Tuesday, December 30, 2008

The Curious Case of John McCain

I saw The Curious Case of Benjamin Button the other night. It's one of those gorgeous movies that makes you sit through plodding, pro forma scenes every 20 minutes or so. Ah, Hollywood. I'm not sure how I would have approached a project like that. The story sounds like it's best left on a page. Benjamin Button is born an old man, and dies a newborn. Through most of it Brad Pitt and Cate Blanchett are aged digitally. If you're thinking it's not a good idea to stick two of the most beautiful people on the planet in a mask (digital or no) for a long (very long) movie, you're thinking what I was thinking. But they pulled it off reasonably well.

There's a great deal of bravery even taking on a tale like this. The writer, Eric Roth, is an old hand. He's written everything from The Good Shepherd to Forrest Gump to The Concorde...Airport '79. He writes well, and he writes to industry expectations.

Forrest Gump is a textbook case of what many screenwriters refer to as misbehavior. There's one trait that defines a character throughout a story. It's how we know we're watching that character. It's how we place bets or worry or otherwise engage in what's about to happen. American audiences view a story vicariously through the main character. If that misbehavior isn't clear, they can't see the drama clearly. New writers often look on the misbehavior as the root of all evil in screenwriting. My characters are too complex to be summed up like that! That's why movies are too predictable and safe! It's also why their stories tend to be completely impenetrable. They don't leave a clue for how an audience should approach the story, so the events lack the significance the writer intends.

Benjamin Button is another classic example of misbehavior. Because it follows one man from birth to death, it offers a good way to explain how misbehavior works in a complex, real-life situation. Just about any trait you can think about will play out differently in an adolescent than it will in an old man. Quick to anger. Gullible. Dogmatic. Cowardly. Choose your own. Now you understand misbehavior. And now you understand the charm of Benjamin Button. He never looks his age, but the misbehavior reads as it should for his chronological age. We see a development. We're constantly looking under that clever but inevitably annoying digital mask. When the misbehavior does get murky the story lags.

The story held a strange resonance for me with the tale of John McCain. Campaigns these days are all about establishing narratives. This is not news. So much of our perception of John McCain was taken up with the task of lining up the POW in grainy black and white with the elder statesman of 2008. There are innumerable elements that make John McCain John McCain. And at the base of them is a misbehavior (in the screenwriting sense) that makes him immediately John McCain.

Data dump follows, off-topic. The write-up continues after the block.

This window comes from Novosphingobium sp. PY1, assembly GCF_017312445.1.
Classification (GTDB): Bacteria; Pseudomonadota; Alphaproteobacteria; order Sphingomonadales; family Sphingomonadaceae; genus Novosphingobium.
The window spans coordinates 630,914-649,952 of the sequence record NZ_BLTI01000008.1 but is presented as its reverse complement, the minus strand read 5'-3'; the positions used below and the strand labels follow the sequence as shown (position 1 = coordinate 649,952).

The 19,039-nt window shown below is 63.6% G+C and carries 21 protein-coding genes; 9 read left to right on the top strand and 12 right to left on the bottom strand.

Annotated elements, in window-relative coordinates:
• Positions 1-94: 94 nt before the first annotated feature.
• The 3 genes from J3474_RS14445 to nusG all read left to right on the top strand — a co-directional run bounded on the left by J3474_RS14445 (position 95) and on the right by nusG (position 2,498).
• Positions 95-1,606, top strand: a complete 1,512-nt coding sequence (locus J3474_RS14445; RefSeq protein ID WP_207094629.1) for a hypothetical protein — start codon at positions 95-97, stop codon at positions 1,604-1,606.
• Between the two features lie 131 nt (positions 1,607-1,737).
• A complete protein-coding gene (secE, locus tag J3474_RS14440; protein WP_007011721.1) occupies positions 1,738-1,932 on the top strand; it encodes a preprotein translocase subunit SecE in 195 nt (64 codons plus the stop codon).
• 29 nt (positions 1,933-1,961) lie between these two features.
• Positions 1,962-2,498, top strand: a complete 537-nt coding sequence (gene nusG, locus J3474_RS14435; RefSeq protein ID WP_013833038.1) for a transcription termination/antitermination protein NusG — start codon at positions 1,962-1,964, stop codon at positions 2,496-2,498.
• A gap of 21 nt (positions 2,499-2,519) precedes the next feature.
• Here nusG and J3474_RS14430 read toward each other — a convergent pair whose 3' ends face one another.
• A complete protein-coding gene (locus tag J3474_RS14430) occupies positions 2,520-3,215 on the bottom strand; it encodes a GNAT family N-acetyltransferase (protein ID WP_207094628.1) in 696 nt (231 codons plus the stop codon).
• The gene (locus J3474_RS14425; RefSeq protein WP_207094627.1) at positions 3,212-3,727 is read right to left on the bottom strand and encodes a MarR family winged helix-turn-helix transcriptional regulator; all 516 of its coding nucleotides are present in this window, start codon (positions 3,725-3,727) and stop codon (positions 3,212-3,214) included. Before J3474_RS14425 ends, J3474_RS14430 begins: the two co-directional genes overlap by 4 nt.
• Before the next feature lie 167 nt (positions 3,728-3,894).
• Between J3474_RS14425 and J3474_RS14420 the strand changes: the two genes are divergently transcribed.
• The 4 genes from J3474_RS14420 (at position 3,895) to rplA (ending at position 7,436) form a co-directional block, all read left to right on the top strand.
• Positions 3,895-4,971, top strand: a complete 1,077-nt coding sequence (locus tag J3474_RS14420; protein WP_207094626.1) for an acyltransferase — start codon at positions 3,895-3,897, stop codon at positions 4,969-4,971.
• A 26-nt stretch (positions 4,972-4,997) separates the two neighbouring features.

I was fascinated by an article in the New York Times magazine entitled The Making (and Remaking) of McCain It gets to the heart of why the poor guy went down in flames. Quite simply, his campaign made some rookie screenwriting mistakes. They started writing before they'd mapped out the story. They ran up against plot point after plot point that might make reasonable drama in their own stories, but failed to line up with the one the electorate had tuned into the week before. If you liked McCain in 2000, you'd almost inevitably be turned off by the McCain of 2008, when he hired the demons who slew him eight years previous. If you liked the experienced McCain in August, you'd have trouble with the same guy in October. This may be a sign of complexity or lack of focus. I'll let you decide. The article documents some shifts that are fairly clever (and others that, uh, weren't so clever). What they inevitably failed to see was the context that they themselves created. They looked at what wasn't working about the narrative, rather than the narrative itself.

It's worth noting that a campaign that failed to develop a compelling narrative can itself become one. The journalist was able to stand back and find that misbehavior. He found the quest and the obstacles and the rest that would illuminate and develop out a beautiful misbehavior. There's something to be learned from this. It's probably essential to a tragedy that the players can't step back in time to see the potential that their mistakes opens up. We all know that a good setback makes a bigger victory possible. Screenwriters are supposed to make it darkest before they let the dawn in. Campaigns, not so much. Or, well, who knows. Maybe this is what Karl Rove has in mind.

No comments: